*Another possible suggestion we can provide is manually selecting the guard node of a hidden service. By configuring the EntryNodes option in Tor's configuration file you can select a relay in the Tor network you trust. Keep in mind, however, that a determined attacker will still be able to determine this relay is your guard and all other attacks still apply.

Final words

The task of hiding the location of low-latency web services is a very hard problem and we still don't know how to do it correctly. It seems that there are various issues that none of the current anonymous publishing designs have really solved.

In a way, it's even surprising that hidden services have survived so far. The attention they have received is minimal compared to their social value and compared to the size and determination of their adversaries.

It would be great if there were more people reviewing our designs and code. For example, we would really appreciate feedback on the upcoming hidden service revamp or help with the research on guard discovery attacks (see links above).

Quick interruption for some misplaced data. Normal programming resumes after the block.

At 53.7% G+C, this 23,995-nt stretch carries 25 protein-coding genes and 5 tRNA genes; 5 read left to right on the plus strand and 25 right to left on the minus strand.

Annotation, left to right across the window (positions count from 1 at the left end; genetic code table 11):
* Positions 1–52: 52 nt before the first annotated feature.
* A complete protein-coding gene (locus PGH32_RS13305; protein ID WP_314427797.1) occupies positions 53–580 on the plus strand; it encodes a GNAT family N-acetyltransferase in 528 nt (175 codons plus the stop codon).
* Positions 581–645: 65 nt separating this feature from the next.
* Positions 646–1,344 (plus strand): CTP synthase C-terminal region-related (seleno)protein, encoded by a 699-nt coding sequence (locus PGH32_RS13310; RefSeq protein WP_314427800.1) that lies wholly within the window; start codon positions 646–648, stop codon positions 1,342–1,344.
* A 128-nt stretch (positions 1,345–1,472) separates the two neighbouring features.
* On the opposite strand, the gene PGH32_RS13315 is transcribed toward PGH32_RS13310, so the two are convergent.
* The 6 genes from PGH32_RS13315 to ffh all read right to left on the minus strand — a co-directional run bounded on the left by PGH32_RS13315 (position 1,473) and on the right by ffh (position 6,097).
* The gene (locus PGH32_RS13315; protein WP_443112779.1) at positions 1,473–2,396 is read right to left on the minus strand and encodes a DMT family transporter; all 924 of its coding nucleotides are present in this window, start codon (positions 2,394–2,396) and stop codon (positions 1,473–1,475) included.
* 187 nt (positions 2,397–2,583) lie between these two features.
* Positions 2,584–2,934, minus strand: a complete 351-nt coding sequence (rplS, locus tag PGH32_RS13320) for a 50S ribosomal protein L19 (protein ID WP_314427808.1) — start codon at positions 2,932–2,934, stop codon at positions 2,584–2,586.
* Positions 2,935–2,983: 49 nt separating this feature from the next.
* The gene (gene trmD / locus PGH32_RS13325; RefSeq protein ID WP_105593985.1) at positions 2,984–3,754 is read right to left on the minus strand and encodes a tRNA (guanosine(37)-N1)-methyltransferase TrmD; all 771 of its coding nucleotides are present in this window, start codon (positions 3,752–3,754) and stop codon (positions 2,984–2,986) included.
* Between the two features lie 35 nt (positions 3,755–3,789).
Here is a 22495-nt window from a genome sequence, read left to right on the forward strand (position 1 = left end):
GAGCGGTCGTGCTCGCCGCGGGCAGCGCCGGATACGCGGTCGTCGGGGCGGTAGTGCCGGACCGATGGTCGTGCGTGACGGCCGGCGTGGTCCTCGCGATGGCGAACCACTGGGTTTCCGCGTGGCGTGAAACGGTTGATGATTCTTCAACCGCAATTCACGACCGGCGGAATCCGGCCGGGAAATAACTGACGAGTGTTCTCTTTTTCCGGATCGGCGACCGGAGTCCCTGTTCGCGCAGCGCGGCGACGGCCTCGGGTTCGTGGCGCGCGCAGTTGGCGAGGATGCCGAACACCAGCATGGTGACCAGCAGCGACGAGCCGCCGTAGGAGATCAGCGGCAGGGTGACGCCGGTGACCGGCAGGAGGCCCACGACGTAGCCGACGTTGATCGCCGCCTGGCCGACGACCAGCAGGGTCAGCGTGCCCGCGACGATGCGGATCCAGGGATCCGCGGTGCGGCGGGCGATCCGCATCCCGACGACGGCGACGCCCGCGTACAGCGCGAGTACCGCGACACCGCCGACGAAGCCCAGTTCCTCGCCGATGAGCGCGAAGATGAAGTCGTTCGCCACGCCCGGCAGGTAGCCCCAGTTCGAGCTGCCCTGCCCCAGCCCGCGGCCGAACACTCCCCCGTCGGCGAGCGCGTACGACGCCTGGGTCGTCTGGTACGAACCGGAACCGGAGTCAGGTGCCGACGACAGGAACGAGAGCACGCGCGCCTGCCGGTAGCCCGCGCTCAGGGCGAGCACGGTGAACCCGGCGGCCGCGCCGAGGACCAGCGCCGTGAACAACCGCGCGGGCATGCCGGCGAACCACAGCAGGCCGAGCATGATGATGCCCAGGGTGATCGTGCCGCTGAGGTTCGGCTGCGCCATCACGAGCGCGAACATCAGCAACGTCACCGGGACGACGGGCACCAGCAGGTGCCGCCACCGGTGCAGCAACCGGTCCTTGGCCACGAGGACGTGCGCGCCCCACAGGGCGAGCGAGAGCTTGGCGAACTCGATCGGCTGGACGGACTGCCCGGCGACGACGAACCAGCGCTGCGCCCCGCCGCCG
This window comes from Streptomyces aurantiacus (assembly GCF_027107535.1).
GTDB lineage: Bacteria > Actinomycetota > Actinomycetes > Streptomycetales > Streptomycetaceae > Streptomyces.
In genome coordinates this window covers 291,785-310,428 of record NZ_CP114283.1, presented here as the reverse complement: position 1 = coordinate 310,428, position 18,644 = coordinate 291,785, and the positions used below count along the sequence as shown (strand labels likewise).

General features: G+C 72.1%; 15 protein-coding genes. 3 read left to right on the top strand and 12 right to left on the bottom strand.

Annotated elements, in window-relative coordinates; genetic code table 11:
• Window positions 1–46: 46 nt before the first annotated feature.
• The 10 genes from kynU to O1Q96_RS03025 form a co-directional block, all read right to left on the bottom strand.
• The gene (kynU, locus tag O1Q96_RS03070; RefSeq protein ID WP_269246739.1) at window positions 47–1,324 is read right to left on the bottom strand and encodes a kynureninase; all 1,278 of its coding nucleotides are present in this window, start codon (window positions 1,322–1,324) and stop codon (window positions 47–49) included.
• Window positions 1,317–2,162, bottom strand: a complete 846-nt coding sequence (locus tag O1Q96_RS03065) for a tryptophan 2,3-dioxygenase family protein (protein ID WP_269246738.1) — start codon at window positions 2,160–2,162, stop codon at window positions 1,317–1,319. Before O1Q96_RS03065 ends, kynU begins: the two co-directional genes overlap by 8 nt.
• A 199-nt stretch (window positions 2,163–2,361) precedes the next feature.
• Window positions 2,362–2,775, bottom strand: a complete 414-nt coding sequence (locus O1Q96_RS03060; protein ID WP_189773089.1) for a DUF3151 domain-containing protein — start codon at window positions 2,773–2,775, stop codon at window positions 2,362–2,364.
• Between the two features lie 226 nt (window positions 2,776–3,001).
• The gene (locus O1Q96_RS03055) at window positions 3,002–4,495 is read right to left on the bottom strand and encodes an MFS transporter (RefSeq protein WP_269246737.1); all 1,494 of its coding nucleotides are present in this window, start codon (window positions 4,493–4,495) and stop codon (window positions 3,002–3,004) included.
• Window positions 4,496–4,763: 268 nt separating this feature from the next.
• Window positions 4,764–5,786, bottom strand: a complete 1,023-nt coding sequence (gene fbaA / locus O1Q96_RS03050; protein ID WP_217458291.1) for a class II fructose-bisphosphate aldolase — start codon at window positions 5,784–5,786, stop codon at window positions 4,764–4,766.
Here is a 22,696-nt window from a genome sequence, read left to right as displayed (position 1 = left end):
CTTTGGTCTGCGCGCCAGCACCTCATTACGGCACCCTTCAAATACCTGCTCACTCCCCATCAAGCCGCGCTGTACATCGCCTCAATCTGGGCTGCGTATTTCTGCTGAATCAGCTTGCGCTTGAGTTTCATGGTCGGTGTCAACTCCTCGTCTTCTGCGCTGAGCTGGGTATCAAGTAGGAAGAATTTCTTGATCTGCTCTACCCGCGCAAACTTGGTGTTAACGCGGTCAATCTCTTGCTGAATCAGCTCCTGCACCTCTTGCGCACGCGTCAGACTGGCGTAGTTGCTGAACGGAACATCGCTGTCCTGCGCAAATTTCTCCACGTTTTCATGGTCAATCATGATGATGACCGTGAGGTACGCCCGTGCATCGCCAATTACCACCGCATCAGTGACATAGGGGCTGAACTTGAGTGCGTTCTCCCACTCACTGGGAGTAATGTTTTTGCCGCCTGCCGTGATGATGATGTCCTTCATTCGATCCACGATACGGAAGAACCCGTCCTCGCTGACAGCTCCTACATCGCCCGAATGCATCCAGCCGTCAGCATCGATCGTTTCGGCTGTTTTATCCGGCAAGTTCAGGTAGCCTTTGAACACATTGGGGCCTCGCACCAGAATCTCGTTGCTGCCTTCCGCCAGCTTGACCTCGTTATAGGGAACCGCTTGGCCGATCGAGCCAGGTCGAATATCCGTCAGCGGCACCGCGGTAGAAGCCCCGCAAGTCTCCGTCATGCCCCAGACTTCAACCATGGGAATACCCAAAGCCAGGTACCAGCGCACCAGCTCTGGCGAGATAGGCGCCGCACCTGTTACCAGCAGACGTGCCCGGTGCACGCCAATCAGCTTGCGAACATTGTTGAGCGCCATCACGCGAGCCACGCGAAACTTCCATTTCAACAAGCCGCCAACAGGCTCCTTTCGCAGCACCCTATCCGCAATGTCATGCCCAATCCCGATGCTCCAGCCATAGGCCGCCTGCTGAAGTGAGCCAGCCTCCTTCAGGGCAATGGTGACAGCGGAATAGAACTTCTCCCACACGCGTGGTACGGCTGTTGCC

Also, it's important to note that Tor currently doesn't have funding for improving the security of hidden services. If you are interested in funding hidden services research and development, please get in touch with us. We hope to find time to organize a crowdfunding campaign to acquire independent and focused hidden service funding.

Finally, if you are a relay operator and your server was recently compromised or you lost control of it, please let us know by sending an email to bad-relays@lists.torproject.org.

Thanks to Griffin, Matt, Adam, Roger, David, George, Karen, and Jake for contributions to this post.

Updates:
* Added information about guard node DoS and EntryNodes option - 2014/11/09 18:16 UTC

Anonymous

November 09, 2014

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Layperson here, but responding to the last sentence in the second paragraph "If your relay was seized...":